There are now more aspiring RV owners than ever before, but COVID-19 has stuck a wrench in the supply chain leaving some New Brunswick buyers with a long wait for their house on wheels and a lost potential sale for dealerships.
Steve Drisdelle, the sales manager at Fredericton RV World, said there’s no question the demand for RVs and trailers has increased since last year, as New Brunswickers look for a fun solution to having to stay close to home.
But, while the demand has stayed high throughout fall, winter and into the spring, manufacturers are still playing catch up from months of forced lockdown.
Drisdelle said the dealership gets its supply from manufacturers in Indiana, which are now pretty well back to full operations.
Suppliers of small components that are needed to finish the RVs and trailers, like air conditioners and refrigerators, are now the issue.
“Some of my manufacturers have millions of dollars worth of inventory sitting on their lot that are incomplete, missing one or two components,” said Drisdelle.
“It’s down to the glue they use to laminate the walls together.”
He said, prior to COVID-19, customers might wait six or eight weeks to get their RV. Now, someone who purchased an RV in February can hope to have it by June.
“That’s just a best guess estimate,” said Drisdelle.
He said in some cases delays are much worse, and some manufacturers won’t be able to supply any additional inventory until 2023.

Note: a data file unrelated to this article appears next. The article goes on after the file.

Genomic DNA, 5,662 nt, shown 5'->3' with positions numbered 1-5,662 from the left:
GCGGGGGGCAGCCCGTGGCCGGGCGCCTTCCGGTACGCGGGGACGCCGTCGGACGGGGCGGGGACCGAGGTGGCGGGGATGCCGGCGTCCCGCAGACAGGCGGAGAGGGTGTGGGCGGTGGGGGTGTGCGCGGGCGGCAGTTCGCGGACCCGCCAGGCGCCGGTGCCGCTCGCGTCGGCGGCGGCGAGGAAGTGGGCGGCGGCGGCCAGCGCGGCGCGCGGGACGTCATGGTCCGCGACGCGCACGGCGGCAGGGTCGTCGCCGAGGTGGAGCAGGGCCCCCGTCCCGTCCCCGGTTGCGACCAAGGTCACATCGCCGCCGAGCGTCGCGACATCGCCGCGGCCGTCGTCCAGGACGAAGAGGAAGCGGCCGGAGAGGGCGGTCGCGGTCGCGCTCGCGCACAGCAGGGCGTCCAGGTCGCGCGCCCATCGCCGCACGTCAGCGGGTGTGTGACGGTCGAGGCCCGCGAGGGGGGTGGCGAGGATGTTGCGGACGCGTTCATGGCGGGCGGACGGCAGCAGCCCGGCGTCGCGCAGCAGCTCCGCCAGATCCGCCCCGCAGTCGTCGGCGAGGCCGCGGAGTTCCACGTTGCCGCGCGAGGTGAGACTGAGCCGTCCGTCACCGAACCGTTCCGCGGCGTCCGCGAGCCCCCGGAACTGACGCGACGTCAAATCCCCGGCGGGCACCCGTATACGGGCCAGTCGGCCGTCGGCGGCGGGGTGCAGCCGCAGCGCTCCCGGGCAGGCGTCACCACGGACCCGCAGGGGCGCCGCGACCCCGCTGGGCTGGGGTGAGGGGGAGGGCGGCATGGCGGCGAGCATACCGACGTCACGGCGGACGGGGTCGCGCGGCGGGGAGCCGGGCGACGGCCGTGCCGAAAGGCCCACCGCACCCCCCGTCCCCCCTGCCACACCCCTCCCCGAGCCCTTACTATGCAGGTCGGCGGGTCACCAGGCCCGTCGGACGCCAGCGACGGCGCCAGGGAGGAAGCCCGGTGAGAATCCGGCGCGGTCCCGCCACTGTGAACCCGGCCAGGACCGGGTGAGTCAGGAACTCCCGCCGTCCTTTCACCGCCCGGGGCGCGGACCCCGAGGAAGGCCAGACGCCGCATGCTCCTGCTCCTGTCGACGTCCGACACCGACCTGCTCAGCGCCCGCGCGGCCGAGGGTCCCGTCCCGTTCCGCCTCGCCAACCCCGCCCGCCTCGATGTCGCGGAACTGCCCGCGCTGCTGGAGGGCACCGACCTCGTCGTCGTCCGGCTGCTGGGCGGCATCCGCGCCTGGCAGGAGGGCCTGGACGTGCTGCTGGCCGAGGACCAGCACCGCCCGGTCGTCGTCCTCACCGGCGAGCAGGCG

Derek Dobson, the general manager of Leisure Time in Quispamsis, says the RV dealership stocked up on inventory at the end of last season, to avoid another missed opportunity.
“We didn’t have as much product last year to supply the demand that was out there,” he said.
But, Dobson said getting certain unit models or components is still a challenge.
“Air conditioners have been a struggle to get, refrigerators have been a struggle to get,” said Dobson.
Longtime camper says these issues are new
Fredericton resident Mark Thomas is a longtime camper and trailer-owner, and says he’s never had such a hard time finding a unit.
Thomas, 64, said he noticed the shortage last summer when he was looking to buy a new trailer big enough for his growing family, but couldn’t find what he needed.
The solution was buying from a dealer in Ontario instead.
“Our children are married and out but we’re gaining in grandchildren and within the last year we just had our third grandchild, so we were looking for a bunk bed situation,” said Thomas.
“The long and short of it was we looked around and most of the dealers in the province are really struggling to get units.”
Thomas said last summer he noticed more RV and trailer-owners on the campgrounds were new to the camping world.
Used inventory dwindling
Drisdelle said there’s been an influx of new RV buyers and fewer people looking to sell or trade-in their camping units, which has left the used inventory sales looking bare.
“We’re seeing a definite struggle in terms of our used business right now,” he said.
“(Inventory) is really a two-prong struggle, with supplier issues we’re seeing dribs and drabs in terms of inventory coming in, but on the other hand we’re just not seeing the typical used market that we would see as well.”
Atlantic Bubble could impact demand
Dobson said the industry saw a boost in interest for RVs when the Atlantic bubble was announced last summer.
“It helped us immensely,” he said.
Dobson said he’s looking forward to the bubble opening once again this year and that it will likely impact the dealership, but wants it to be done at the right time and in a safe way.